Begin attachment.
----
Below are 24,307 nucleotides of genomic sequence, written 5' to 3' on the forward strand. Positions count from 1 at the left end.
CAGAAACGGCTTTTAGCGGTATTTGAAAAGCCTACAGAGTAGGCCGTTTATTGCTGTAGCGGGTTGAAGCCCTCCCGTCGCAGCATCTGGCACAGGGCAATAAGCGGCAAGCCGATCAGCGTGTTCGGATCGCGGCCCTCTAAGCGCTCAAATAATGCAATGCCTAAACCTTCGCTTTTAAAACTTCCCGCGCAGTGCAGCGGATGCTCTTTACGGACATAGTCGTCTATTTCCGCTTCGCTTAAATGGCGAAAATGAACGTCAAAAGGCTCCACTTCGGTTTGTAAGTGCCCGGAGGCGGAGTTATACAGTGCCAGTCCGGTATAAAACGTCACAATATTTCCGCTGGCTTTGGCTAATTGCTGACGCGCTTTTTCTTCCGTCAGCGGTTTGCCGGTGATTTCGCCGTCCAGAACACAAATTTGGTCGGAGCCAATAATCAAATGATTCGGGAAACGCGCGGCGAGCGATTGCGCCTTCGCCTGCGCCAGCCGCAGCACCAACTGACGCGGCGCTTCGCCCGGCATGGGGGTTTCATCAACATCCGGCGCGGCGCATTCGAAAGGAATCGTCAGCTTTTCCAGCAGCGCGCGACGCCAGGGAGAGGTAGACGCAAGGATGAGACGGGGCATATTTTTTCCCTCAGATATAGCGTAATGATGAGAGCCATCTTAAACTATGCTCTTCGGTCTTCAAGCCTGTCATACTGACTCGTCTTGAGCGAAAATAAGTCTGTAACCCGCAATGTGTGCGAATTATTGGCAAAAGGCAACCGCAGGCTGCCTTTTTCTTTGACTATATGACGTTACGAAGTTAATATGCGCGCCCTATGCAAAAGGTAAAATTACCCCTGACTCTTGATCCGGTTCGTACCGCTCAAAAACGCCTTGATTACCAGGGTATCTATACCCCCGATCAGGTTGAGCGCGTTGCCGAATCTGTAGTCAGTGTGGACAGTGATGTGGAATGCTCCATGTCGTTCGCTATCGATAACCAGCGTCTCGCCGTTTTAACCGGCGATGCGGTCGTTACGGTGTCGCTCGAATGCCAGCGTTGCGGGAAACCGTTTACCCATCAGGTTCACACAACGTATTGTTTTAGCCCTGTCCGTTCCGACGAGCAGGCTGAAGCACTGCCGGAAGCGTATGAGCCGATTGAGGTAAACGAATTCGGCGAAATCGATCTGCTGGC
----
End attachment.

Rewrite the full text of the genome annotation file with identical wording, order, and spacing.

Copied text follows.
Below are 24,307 nucleotides of genomic sequence, written 5' to 3' on the forward strand. Positions count from 1 at the left end.
CAGAAACGGCTTTTAGCGGTATTTGAAAAGCCTACAGAGTAGGCCGTTTATTGCTGTAGCGGGTTGAAGCCCTCCCGTCGCAGCATCTGGCACAGGGCAATAAGCGGCAAGCCGATCAGCGTGTTCGGATCGCGGCCCTCTAAGCGCTCAAATAATGCAATGCCTAAACCTTCGCTTTTAAAACTTCCCGCGCAGTGCAGCGGATGCTCTTTACGGACATAGTCGTCTATTTCCGCTTCGCTTAAATGGCGAAAATGAACGTCAAAAGGCTCCACTTCGGTTTGTAAGTGCCCGGAGGCGGAGTTATACAGTGCCAGTCCGGTATAAAACGTCACAATATTTCCGCTGGCTTTGGCTAATTGCTGACGCGCTTTTTCTTCCGTCAGCGGTTTGCCGGTGATTTCGCCGTCCAGAACACAAATTTGGTCGGAGCCAATAATCAAATGATTCGGGAAACGCGCGGCGAGCGATTGCGCCTTCGCCTGCGCCAGCCGCAGCACCAACTGACGCGGCGCTTCGCCCGGCATGGGGGTTTCATCAACATCCGGCGCGGCGCATTCGAAAGGAATCGTCAGCTTTTCCAGCAGCGCGCGACGCCAGGGAGAGGTAGACGCAAGGATGAGACGGGGCATATTTTTTCCCTCAGATATAGCGTAATGATGAGAGCCATCTTAAACTATGCTCTTCGGTCTTCAAGCCTGTCATACTGACTCGTCTTGAGCGAAAATAAGTCTGTAACCCGCAATGTGTGCGAATTATTGGCAAAAGGCAACCGCAGGCTGCCTTTTTCTTTGACTATATGACGTTACGAAGTTAATATGCGCGCCCTATGCAAAAGGTAAAATTACCCCTGACTCTTGATCCGGTTCGTACCGCTCAAAAACGCCTTGATTACCAGGGTATCTATACCCCCGATCAGGTTGAGCGCGTTGCCGAATCTGTAGTCAGTGTGGACAGTGATGTGGAATGCTCCATGTCGTTCGCTATCGATAACCAGCGTCTCGCCGTTTTAACCGGCGATGCGGTCGTTACGGTGTCGCTCGAATGCCAGCGTTGCGGGAAACCGTTTACCCATCAGGTTCACACAACGTATTGTTTTAGCCCTGTCCGTTCCGACGAGCAGGCTGAAGCACTGCCGGAAGCGTATGAGCCGATTGAGGTAAACGAATTCGGCGAAATCGATCTGCTGGC